MSI has provided the Z170A GAMING M9 ACK with overclocking features including the standard power, reset, and clear CMOS buttons as well as a POST Code display and voltage read points. MSI has also implemented a USB UEFI flash recovery technology and the button right above the power button is to engage that tech. There is also a knob with a red button and this controls MSI's GAME BOOST feature, which is like OC Genie on steroids. It offers many auto-overclocking states, and there are 10 different levels, higher level equates to a higher overclock.
The audio area is covered by a shield, but I highly recommend removing it because the audio section on this motherboard is as insane as it looks. The DDR Boost area is highlighting MSI's dedication to improving memory overclocking, and the red silk screen of memory traces is to highlight this (those aren't the actual trace paths and no they don't light up, even though that would be cool). It looks kind of intriguing, and at least it's something different than what we are normally used to, perhaps even a conversation starter.
My sample came with the Killer Wireless AC card already installed.
There are a lot of screws with this motherboard; you have metal shields screwed down on both the back and front sides of the PCB. The heat sinks seem to make good contact with the components they cool, and the VRM heat sink does have lights in the corner that shine towards the end of each end of the VRM heat sink.
MSI Z170A GAMING M9 ACK Circuit Analysis
I usually show shots of the back earlier on, but since it was covered up by the large backside shield, I couldn't before. There is a fair amount of backside componentry, and this isn't a bad thing considering there is that backside shield to protect it all. Look at that audio section; there are so many capacitors and amplifiers.
If you count the phases this VRM is a 6+4+1+1 phase VRM (VCC + VCCGT+VCCSA+VCCIO). There are four major input rails to the CPU for Z170; VCC (VCore), VCCGT (Graphics core), VCCSA (System Agent), and VCCIO (CPU IO). Counting the phases from the top left to the bottom right; the first single inductor (choke) is a bit smaller than the rest and it is in charge of VCCSA, following it are six inductors are for the CPU VCore and the other four are for the VCCGT (graphics).
MSI claims that the core material in the inductor's core is Titanium, which is news to me and must be the first time Titanium core inductors have been used on a motherboard. Perhaps it is some titanium alloy or the inductors are coated in titanium or its part of their marketing nomenclature. Titanium does have some interesting properties and is a very expensive metal; it can also handle very high temperatures. The output capacitor bank is a mixture of 10K polymer cans and some tantalums.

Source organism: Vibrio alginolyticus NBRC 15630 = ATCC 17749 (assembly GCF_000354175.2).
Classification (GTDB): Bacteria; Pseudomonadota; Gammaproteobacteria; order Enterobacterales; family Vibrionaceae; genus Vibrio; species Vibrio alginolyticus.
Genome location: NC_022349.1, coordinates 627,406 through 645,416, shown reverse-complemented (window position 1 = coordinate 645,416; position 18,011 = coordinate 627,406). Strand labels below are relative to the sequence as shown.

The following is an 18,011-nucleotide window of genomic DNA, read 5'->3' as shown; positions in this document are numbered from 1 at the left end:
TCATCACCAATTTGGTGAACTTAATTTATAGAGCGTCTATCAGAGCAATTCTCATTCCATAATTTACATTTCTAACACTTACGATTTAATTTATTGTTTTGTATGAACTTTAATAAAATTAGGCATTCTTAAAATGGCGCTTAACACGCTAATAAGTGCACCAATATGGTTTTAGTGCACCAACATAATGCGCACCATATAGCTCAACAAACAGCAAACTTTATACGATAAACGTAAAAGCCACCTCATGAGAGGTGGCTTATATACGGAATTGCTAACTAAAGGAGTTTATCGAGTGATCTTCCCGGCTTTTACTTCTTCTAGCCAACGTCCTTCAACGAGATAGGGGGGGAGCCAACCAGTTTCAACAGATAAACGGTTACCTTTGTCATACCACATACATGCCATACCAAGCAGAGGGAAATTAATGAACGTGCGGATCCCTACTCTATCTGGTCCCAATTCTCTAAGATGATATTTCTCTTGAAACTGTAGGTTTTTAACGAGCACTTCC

The Intersil ISL95856 is a hybrid digital PWM which has a total of 4+3 phase outputs with three integrated drivers. The CPU VCC (VCore) uses three of the four phases, two integrated drivers and a single ISL6625A labeled (5AZ) on the back of the PCB is used for the third driver. Each driver outputs to two sets of MOSFETs and two inductors. The VCCGT (integrated graphics) uses two of the three phases from the second PWM rail and uses a single back-side ISL6625A driver to compliment a single integrated driver. It also has two sets of MOSFETs and inductors for each drivers. The MOSFETs are from NIKO Semiconductor, the PK616BA for the high-side and PK631BA for the low-side PowerPAK MOSFETs for the CPU VCore and CPU Graphics. I should mention that with Z170 there isn't a need for a very powerful VRM for high air overclocks because the CPU doesn't seem to use a lot more power when overclocked compared to stock.
The memory VRM is controlled by a dual phase Powervation digital PWM, the PV3205. The memory VRM uses the same NIKOs power MOSFETs as the CPU VRM. This is more than enough power for any DDR4 configuration. There is an IDT 6V41516NLG clock generator for BLCK overclocking and that inductor there is what outputs the VCCIO power, but I am not able to identify the power MOSFET or POL regulator device used right below it.
The Killer e2400 has become more common as the latest Killer gaming NIC. It was just released a few months ago. MSI has also implemented the "Killer Shield" which is filled with magnetics and acts as a transformer. These LAN filters are usually found on high-end server boards these days. The magnetics improve signal quality, provide isolation from high voltage spikes, match impedance, and reduce noise.
MSI Z170A GAMING M9 ACK Circuit Analysis Continued
Z170A GAMING M9 ACK Circuit Analysis Continued
This quarter of the board is covered in amplifiers, DACs, ADCs, and high quality electrolytic audio capacitors; it's also probably responsible for a quarter of the cost of the entire product. MSI went back to the basics of implementing a sound card on a motherboard by literally implementing a sound card on the motherboard. There are multiple analog filter stages, many different types of operational amplifiers, and two sets of digital to analog converters (DACs) and analog to digital converters (ADCs), one set is for the back panel outputs and the other for the front panel header.